Many of us have been shocked by the on-going horsemeat scandal. Whilst "every little helps" the supermarkets and abattoirs profit margins, the true nature of the contents of our shopping trolleys has been misrepresented to the Great British public.  

I was discussing the current uproar over this news story with a friend, and he asked me the following question: Could innocent shoppers make a claim against the supermarkets for buying a product that in reality wasn't what it claimed to be? In true lawyer fashion I answered "yes,..... and no".

Basically, under the Sale of Goods Act 1979, when a product purports to be something (for example, "100% cow beef"), that description must be correct. If it turns out that the description is wrong, the supermarket has breached its contract with the buyer, and the buyer is entitled to a full refund. The same is true of any product. For example, if you buy a TV and the packaging says "HD ready", then it must be HD ready. If it turns out that the packaging was false, you are entitled to return the product and claim a full refund.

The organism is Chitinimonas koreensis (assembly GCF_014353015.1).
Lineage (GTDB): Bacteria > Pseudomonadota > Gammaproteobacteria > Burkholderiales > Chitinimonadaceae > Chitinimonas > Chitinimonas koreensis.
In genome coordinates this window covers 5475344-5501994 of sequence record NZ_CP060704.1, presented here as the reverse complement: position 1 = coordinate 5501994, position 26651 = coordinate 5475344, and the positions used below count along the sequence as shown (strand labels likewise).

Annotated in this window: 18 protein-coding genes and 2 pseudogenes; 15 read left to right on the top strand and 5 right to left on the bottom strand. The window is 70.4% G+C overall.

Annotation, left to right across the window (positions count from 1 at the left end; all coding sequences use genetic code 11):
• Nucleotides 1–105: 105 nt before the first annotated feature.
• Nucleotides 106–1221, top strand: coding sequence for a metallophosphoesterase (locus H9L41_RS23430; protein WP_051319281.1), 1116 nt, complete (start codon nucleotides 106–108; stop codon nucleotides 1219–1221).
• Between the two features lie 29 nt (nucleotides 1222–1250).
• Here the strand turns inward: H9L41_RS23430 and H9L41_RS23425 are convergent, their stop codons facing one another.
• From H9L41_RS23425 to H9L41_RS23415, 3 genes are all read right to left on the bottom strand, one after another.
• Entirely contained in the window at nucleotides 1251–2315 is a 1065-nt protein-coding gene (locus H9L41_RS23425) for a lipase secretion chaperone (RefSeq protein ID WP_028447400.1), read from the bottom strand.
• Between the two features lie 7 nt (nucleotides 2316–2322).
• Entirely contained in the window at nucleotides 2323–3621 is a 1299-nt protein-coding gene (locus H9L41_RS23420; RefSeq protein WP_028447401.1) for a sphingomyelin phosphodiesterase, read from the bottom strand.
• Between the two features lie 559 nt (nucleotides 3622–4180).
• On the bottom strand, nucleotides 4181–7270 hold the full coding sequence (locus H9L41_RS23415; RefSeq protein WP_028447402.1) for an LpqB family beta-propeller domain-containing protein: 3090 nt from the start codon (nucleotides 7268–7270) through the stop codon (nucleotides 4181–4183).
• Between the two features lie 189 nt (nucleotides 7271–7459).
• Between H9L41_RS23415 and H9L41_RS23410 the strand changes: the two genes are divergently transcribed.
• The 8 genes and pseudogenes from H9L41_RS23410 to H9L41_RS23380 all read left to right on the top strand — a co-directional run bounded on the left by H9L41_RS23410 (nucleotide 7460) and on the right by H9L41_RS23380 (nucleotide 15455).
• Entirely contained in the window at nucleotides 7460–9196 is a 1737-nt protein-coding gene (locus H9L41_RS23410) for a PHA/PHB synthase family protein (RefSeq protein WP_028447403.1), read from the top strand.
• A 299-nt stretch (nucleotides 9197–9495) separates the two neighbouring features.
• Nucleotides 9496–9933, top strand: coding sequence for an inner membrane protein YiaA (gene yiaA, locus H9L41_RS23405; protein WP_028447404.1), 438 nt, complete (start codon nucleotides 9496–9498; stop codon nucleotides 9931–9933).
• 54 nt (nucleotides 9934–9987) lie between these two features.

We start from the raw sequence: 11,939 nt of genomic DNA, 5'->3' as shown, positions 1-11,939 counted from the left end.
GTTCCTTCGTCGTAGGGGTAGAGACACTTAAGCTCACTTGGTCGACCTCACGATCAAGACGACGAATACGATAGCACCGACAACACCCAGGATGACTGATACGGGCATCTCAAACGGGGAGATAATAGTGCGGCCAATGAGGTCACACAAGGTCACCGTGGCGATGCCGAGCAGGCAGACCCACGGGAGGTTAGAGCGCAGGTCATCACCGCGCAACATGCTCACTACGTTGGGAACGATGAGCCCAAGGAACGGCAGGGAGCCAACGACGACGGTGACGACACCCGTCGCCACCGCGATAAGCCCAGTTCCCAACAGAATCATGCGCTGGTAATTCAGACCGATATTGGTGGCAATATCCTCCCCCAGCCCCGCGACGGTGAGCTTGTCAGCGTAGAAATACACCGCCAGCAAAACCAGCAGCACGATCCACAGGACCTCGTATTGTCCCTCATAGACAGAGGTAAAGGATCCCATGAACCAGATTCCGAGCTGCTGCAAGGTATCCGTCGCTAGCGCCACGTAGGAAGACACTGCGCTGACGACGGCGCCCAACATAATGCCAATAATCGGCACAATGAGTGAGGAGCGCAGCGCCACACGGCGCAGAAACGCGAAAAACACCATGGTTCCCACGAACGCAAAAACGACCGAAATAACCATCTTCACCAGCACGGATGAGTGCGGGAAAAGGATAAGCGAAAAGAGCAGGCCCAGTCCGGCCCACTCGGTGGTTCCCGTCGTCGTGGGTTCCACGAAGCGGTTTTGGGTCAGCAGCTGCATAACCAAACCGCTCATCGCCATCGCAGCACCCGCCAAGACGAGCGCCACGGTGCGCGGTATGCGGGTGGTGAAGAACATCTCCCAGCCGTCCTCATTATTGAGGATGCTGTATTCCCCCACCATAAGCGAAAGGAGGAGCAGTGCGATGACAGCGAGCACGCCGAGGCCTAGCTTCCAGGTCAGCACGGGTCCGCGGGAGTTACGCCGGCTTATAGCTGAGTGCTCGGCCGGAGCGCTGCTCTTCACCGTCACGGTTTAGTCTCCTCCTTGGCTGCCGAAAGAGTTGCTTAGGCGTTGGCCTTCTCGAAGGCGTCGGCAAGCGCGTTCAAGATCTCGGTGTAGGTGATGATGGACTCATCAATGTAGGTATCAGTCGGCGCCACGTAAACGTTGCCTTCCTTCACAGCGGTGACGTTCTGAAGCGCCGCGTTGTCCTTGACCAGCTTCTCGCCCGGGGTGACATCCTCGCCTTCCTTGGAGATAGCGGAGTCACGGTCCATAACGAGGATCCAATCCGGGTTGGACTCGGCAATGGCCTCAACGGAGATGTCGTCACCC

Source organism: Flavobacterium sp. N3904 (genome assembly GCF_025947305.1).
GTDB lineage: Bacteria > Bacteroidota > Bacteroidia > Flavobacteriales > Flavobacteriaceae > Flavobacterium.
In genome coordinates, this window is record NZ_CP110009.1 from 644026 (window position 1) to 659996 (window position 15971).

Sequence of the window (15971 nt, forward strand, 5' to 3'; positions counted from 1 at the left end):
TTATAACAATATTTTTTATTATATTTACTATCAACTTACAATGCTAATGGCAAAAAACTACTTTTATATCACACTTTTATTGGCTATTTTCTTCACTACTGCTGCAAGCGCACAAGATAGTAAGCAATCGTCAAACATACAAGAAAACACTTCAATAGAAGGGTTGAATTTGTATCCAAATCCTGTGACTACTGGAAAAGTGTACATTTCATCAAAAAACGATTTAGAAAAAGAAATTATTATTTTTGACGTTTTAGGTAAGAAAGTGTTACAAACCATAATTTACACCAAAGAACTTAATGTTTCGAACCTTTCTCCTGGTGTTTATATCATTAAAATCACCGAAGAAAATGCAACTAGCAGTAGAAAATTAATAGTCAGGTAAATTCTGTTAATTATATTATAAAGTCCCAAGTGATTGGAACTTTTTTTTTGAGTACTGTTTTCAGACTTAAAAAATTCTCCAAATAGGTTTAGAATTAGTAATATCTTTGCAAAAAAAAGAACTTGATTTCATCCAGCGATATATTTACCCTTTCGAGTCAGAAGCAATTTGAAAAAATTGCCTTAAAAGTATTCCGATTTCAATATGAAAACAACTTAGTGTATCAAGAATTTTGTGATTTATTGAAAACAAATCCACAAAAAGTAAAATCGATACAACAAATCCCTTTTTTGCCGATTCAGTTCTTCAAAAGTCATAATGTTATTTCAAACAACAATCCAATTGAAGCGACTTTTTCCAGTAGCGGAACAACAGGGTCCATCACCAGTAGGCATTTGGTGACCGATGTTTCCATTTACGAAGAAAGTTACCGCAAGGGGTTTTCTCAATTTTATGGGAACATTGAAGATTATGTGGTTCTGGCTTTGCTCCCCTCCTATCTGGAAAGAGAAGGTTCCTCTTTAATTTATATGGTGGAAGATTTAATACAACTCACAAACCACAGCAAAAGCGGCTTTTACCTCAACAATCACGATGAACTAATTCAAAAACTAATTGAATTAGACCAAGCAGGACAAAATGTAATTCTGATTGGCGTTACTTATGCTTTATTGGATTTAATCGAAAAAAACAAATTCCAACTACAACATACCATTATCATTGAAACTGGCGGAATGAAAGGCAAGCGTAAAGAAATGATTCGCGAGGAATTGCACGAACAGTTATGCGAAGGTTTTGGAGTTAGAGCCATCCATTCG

With the on-going horsemeat fiasco, I would hope that in most cases, the supermarkets will be willing to refund unhappy customers. However, once a contaminated food product has been eaten, unless an individual has suffered ill health (although I would stress that no health issues have been raised through eating horsemeat), there would be little point in seeking compensation as the value of any claim would be negligible. 

However, this topic highlights the important legal principle known as 'misrepresentation'. We come across numerous commercial disputes where one party has lost money as a result of untrue, inaccurate or misleading statements made by another party.

Whether a misrepresentation is fraudulent (i.e. the party making it knows it is untrue), negligent (careless), or innocent (without any intent or fault), the party who relies on it may be entitled to rescind the contract (i.e. the parties will be put in a position as if the contract was never agreed, which cannot always be achieved, for example if the beef burger has already been eaten) and/or claim damages to compensate for losses suffered.

Hopefully this has given you some food for thought (every pun intended). If you think you haven't got what you bargained for, you might be entitled to take legal steps to remedy that wrong.